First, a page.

The farm hasn't been cultivated in who knows how long and the soil needs turning, but honestly, it's in better shape than I would have thought, given the amount of sulfur that must get blown out this way from the city. First order of business is plant cilantro all around the borders of the field. That demonic herb is sure to keep nosy neighbors at a distance. No one wants their mouth washed out with soap. Once that noxious weed is growing, I'll start planting sulfur-friendly crops, getting garlic and onions in the ground first to pull some of the smell out and away. Scallions and shallots can be second in line behind the barrier cilantro, forming concentric circles. Rows won't do this close to Hell. No telling who or what might take advantage of a straight and narrow path towards a turned back.

After the punguents are all in and thriving, it'll finally be time for our cruciferous babies, asparagus, and broccoli, all to hide and obfuscate the true star of the show, coffee beans. The real reason the farm has to be as close as it is to Hell, for the tropical heat pushing off the city center, all to create those mythical, magical beans. Most people think coffee beans are just a rumor, but I've seen Persephone drink the rancid brown water the beans make, and I've seen how it sharpens her mind and her focus. It's otherworldly and surely dangerous in the wrong hands.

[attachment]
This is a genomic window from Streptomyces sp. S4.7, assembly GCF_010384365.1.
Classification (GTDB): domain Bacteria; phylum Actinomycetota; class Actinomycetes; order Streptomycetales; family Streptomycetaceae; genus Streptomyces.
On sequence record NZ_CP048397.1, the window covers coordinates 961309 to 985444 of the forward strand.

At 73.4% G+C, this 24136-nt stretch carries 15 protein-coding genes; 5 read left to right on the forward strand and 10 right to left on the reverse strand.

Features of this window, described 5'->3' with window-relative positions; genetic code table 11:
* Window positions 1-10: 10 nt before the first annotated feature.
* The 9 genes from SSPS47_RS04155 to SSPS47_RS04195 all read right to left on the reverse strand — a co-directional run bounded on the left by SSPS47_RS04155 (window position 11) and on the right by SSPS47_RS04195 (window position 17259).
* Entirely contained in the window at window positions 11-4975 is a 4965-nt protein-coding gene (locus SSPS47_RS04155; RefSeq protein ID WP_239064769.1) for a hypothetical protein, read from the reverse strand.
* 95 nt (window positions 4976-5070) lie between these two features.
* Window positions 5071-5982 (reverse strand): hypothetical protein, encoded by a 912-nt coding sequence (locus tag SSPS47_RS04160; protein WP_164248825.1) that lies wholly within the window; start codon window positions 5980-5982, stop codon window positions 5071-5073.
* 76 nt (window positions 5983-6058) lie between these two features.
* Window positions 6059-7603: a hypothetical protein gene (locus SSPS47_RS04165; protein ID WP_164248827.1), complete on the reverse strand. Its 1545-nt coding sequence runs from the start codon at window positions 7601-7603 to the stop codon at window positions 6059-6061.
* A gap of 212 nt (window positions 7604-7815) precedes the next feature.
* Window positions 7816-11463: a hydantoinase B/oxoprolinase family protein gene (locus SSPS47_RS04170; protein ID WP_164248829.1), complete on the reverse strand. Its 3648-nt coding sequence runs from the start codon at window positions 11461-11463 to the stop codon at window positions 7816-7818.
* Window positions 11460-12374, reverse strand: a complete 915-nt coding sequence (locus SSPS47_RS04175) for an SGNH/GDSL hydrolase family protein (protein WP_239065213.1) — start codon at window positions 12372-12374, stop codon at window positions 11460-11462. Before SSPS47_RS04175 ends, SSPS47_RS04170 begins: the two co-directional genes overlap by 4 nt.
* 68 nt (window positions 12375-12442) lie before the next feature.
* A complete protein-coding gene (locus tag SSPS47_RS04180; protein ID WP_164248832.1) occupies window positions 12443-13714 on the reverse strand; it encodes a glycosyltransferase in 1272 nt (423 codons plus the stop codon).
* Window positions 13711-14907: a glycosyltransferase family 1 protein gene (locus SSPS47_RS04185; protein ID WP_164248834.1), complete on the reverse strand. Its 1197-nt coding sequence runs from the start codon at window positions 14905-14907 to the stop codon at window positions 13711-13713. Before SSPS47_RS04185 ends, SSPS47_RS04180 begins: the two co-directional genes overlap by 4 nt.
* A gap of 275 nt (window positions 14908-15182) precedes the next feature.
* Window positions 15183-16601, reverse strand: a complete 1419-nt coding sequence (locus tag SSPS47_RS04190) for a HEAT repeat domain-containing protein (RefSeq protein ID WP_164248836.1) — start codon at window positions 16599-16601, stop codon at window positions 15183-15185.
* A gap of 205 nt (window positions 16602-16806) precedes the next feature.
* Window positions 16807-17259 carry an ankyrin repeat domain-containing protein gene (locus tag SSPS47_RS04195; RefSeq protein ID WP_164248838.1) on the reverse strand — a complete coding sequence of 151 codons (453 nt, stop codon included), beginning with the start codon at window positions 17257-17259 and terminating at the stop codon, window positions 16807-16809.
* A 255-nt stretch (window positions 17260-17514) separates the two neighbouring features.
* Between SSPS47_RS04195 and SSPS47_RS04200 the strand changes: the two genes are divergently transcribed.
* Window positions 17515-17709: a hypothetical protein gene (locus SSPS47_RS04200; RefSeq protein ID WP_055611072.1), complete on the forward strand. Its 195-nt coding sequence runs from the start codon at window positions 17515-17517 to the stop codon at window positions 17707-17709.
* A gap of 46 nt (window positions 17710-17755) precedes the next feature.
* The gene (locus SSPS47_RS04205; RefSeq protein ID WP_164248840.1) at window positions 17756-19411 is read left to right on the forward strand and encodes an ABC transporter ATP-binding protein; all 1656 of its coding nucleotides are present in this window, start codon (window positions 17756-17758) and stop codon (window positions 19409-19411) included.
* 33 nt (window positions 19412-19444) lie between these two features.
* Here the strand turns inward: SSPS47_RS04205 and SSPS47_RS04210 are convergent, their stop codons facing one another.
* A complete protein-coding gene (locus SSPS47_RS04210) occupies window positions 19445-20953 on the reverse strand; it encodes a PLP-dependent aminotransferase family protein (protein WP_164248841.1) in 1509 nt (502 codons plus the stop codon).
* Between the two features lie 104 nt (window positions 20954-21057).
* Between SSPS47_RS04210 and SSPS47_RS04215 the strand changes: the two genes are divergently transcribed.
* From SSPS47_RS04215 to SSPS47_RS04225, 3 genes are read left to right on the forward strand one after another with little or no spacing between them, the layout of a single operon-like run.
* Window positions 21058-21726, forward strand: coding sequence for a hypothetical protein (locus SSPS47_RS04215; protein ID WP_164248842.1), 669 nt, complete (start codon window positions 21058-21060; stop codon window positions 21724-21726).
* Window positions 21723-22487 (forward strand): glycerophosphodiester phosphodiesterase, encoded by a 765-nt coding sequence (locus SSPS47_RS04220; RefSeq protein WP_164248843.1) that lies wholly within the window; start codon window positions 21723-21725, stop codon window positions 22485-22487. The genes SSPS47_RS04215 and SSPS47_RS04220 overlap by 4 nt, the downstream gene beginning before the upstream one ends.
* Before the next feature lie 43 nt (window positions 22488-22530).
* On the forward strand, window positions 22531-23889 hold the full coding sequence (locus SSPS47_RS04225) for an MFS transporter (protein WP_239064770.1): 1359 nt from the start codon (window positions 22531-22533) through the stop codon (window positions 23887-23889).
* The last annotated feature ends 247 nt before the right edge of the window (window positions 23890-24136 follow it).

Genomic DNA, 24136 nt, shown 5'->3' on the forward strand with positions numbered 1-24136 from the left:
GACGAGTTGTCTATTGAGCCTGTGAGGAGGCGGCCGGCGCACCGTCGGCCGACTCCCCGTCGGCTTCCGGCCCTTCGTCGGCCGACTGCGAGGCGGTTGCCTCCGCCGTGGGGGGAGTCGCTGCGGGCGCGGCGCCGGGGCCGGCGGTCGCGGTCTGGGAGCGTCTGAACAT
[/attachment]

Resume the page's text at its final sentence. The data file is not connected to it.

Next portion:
Which is why no one can ever know that's what is at the heart of this farm. Even if it means I have to make enemies of this community of outcasts and escape artists. I can't risk them finding out. Not until I have a plan to overthrow Persephone once and for all...

Brendan Williams-Childs is a fiction writer whose work concerns embodiment, isolation, and the near future. Originally from Laramie, Wyoming, he is now an MFA candidate at the University of Kansas where he works as a collections assistant at the Project on the History of Black Writing. His work has appeared on NPR, in Nat. Brut, Catapult, and in several anthologies including "Glitter + Ashes: Queer Tales of a World that Wouldn't Die" and the Lambda-nominated "Meanwhile Elsewhere: Science Fiction and Fantasy from Transgender Writers."